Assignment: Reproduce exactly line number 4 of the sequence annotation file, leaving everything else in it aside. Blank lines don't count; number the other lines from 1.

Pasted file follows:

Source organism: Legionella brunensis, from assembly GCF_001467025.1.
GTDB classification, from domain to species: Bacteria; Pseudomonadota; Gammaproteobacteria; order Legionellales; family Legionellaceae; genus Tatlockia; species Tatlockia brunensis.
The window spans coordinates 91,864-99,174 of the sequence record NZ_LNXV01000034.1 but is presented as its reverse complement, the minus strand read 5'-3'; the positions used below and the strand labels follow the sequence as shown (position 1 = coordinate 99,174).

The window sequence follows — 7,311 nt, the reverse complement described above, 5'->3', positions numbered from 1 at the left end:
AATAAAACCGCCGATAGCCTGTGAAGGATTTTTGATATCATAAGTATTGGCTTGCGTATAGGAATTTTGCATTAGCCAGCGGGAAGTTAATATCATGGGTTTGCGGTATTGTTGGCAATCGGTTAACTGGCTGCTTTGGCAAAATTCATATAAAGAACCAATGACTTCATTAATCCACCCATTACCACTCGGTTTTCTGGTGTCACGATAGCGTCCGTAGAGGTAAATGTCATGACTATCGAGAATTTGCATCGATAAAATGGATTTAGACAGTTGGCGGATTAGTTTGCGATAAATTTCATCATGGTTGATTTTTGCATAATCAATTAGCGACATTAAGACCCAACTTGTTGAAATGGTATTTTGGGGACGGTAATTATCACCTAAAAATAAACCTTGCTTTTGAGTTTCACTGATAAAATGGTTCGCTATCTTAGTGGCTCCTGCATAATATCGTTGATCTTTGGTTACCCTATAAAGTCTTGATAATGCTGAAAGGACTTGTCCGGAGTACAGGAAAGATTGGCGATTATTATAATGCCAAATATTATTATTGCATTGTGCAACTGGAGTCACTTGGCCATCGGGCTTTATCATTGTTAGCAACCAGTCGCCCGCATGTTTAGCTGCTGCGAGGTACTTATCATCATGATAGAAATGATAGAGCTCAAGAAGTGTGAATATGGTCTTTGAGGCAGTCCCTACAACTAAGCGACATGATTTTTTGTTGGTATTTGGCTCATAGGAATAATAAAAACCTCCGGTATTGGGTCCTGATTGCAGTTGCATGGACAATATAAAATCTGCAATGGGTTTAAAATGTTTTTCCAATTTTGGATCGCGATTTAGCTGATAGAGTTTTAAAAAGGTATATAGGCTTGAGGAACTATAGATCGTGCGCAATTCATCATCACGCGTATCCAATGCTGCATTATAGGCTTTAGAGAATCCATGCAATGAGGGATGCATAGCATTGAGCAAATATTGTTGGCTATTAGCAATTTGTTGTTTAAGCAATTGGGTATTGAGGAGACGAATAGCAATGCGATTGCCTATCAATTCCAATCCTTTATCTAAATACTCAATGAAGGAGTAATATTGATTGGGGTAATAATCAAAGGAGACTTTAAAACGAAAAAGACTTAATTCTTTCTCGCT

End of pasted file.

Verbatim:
The window sequence follows — 7,311 nt, the reverse complement described above, 5'->3', positions numbered from 1 at the left end: